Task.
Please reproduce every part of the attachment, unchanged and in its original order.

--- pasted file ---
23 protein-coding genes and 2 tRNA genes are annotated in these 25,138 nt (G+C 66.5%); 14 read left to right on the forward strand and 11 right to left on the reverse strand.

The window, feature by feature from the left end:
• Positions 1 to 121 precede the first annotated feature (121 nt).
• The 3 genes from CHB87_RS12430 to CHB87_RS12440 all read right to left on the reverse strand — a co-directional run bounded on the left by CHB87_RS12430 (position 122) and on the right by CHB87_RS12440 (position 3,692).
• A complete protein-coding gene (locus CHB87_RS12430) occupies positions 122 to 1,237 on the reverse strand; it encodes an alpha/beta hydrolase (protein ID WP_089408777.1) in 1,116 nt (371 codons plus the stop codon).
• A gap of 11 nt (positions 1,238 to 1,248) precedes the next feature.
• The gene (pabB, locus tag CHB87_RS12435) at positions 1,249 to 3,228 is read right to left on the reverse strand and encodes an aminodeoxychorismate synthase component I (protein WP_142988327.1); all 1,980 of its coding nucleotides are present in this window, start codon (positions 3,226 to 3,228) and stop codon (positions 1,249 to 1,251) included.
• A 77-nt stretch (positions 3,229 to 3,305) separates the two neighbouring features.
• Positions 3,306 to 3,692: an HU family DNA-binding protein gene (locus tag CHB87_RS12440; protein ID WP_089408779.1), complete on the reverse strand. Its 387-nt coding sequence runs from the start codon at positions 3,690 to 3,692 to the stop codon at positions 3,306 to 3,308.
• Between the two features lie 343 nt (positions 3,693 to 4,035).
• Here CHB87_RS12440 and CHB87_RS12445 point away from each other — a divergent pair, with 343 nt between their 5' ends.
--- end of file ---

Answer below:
23 protein-coding genes and 2 tRNA genes are annotated in these 25,138 nt (G+C 66.5%); 14 read left to right on the forward strand and 11 right to left on the reverse strand.

The window, feature by feature from the left end:
• Positions 1 to 121 precede the first annotated feature (121 nt).
• The 3 genes from CHB87_RS12430 to CHB87_RS12440 all read right to left on the reverse strand — a co-directional run bounded on the left by CHB87_RS12430 (position 122) and on the right by CHB87_RS12440 (position 3,692).
• A complete protein-coding gene (locus CHB87_RS12430) occupies positions 122 to 1,237 on the reverse strand; it encodes an alpha/beta hydrolase (protein ID WP_089408777.1) in 1,116 nt (371 codons plus the stop codon).
• A gap of 11 nt (positions 1,238 to 1,248) precedes the next feature.
• The gene (pabB, locus tag CHB87_RS12435) at positions 1,249 to 3,228 is read right to left on the reverse strand and encodes an aminodeoxychorismate synthase component I (protein WP_142988327.1); all 1,980 of its coding nucleotides are present in this window, start codon (positions 3,226 to 3,228) and stop codon (positions 1,249 to 1,251) included.
• A 77-nt stretch (positions 3,229 to 3,305) separates the two neighbouring features.
• Positions 3,306 to 3,692: an HU family DNA-binding protein gene (locus tag CHB87_RS12440; protein ID WP_089408779.1), complete on the reverse strand. Its 387-nt coding sequence runs from the start codon at positions 3,690 to 3,692 to the stop codon at positions 3,306 to 3,308.
• Between the two features lie 343 nt (positions 3,693 to 4,035).
• Here CHB87_RS12440 and CHB87_RS12445 point away from each other — a divergent pair, with 343 nt between their 5' ends.